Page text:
Over 2000 seeds of threatened Afrostyrax lepidophyllus collected at Mt Etinde for propagation

In an effort to restore the population of the threatened plant Afrostyrax lepidophyllus, a team from the Environment and Rural Development Foundation (ERuDeF) has collected over 2000 seeds of the plant commonly referred to as “country onion”. These seeds were collected at the Mt Cameroon area precisely at the foot of the Mt Etinde, a volcano situated on the southwestern flank of the large Mt Cameroon. Seeds of this species were collected in mid- July by a team of Foresters working for the Mt Cameroon threatened Trees Project supported by UK Charity Fauna and Flora International (FFI) under the Global Tree Campaign Program. The seeds would be propagated at the ERuDeF Central Tree Nursery in Buea and in the recently created community nurseries in Bafia, Bakingili, Bomana and Bova I. They will later be distributed to the communities for planting in their farms. It is hoped that through this initiative, not only will threatened tree species population be restored, but the incomes of these communities will increase as the seeds which are used as a condiment will be harvested and sold by these communities to generate income. “Country onion” as this plant is locally called is a sought after product used in the Cameroonian and Central African cuisine. It is a condiment used to prepare many sumptuous and popular meals such as “Ekwang”. The aroma gotten from this ingredient always leaves many wanting for more.

Every year during the months of July and August when the afrostyrax lepidophyllus starts fruiting, ERuDeF staff working for this project go to the foot of the mountain to collect the seeds. Not even the rains this year could stop the team as they went about collecting the seeds.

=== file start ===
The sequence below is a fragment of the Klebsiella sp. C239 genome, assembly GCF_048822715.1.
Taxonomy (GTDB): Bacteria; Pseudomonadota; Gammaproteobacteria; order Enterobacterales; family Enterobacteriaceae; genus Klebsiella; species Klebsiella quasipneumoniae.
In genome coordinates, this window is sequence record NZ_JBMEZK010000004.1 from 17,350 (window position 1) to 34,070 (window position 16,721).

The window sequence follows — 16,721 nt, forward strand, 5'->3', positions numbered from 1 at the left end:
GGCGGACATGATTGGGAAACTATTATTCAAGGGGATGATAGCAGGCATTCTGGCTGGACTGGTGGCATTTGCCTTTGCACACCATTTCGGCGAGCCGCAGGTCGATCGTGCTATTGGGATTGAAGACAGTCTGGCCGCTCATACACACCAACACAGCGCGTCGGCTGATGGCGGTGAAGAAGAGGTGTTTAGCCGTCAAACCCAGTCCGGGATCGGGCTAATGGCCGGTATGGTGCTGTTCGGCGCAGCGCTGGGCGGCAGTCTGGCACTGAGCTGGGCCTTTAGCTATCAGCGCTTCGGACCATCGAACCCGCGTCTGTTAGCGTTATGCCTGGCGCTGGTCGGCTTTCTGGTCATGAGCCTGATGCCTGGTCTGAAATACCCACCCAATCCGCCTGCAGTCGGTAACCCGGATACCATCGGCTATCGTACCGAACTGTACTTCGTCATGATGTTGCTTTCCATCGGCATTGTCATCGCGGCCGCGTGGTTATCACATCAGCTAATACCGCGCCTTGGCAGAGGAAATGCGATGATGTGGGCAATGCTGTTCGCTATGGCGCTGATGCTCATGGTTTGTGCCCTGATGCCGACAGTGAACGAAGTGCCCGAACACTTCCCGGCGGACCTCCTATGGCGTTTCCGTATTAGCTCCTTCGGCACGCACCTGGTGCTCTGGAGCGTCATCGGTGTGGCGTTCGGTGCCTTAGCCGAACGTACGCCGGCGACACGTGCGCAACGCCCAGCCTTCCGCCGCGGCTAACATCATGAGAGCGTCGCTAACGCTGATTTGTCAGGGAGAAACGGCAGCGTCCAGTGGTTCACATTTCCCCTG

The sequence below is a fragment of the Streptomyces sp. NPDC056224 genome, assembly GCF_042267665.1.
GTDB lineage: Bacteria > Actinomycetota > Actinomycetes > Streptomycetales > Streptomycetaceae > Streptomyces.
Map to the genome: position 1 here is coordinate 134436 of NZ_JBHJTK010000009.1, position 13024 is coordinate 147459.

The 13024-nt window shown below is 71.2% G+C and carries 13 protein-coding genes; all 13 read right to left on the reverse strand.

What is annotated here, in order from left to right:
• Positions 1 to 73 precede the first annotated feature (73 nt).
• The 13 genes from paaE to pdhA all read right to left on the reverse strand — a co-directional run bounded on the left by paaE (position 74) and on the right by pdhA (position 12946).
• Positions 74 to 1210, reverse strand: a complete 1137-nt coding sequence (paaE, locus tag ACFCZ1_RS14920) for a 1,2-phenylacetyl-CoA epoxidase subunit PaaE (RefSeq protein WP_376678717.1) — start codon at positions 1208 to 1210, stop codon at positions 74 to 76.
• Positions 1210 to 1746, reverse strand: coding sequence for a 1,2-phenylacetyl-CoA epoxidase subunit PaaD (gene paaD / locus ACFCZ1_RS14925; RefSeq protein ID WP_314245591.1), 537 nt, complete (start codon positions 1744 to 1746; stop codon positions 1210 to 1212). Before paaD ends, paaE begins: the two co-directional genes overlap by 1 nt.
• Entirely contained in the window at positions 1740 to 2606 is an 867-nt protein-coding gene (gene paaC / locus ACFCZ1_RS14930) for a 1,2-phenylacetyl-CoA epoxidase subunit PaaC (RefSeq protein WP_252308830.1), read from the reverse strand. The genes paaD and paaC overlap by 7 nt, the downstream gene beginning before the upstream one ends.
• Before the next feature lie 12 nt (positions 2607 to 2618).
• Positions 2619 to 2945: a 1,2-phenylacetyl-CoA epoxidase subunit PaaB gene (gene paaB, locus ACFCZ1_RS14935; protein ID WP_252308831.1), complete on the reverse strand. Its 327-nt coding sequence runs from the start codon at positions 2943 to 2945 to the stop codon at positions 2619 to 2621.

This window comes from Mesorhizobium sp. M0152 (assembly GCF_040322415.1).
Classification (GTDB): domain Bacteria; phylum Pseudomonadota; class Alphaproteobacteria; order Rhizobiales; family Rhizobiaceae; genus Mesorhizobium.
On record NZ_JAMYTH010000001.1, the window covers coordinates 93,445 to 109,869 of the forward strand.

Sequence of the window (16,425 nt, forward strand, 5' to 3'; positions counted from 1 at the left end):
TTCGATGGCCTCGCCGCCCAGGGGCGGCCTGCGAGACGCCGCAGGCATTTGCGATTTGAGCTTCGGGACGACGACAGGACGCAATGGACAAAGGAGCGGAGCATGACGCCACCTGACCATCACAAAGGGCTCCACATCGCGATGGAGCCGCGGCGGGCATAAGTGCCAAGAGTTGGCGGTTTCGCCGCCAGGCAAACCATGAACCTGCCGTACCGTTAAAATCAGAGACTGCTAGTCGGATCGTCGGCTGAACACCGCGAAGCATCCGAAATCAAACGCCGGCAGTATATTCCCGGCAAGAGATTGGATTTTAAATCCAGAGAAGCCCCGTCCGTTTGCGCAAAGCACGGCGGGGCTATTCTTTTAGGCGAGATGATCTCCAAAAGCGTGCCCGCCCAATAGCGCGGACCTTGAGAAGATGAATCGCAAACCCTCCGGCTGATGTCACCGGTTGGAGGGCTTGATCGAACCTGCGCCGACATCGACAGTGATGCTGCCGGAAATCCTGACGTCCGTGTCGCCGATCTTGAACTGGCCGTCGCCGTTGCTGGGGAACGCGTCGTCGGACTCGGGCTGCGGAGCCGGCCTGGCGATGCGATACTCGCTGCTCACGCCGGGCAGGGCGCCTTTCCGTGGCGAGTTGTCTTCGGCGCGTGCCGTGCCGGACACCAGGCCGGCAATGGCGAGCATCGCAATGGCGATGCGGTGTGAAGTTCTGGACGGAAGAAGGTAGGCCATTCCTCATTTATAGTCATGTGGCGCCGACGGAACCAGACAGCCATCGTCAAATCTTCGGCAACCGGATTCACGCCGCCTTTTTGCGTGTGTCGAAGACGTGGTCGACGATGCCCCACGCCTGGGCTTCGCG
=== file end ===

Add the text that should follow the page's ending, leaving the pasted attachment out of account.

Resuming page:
The Afrostyrax lepidophyllus was first identified at the foot hills of the Mt Etinde during a threatened tree survey in 2007 after several failed attempts. Since its identification, ERuDeF has been collecting them and propagating them in nurseries. This year, a community member Ekwalla Samuel joined the team and served as a guide into the forest. Upon identification of a tree, the team spread around the bottom of the tree searching for the little brown seeds on the forest floor. These seeds were not easily distinguished given the dark nature of the forest, however, looking keenly these little brown seeds were picked.

Afrostyrax lepidophyllus is a species of plant in the Huaceae family. It is found in Cameroon, Gabon, and Ghana. It is threatened by habitat loss. The bark extract of Afrostyrax lepidophyllus has shown pesticidal activity against nematodes and arthropods, including insecticide-resistant strains of lice and blowflies. They are found in areas of wet evergreen forest. Their major threats include forest conversion into a commercial plantation and in some cases mining activities has destroyed areas of forest. According to the IUCN Red List Classification, this plant is vulnerable.

By Asa’a Lemawah

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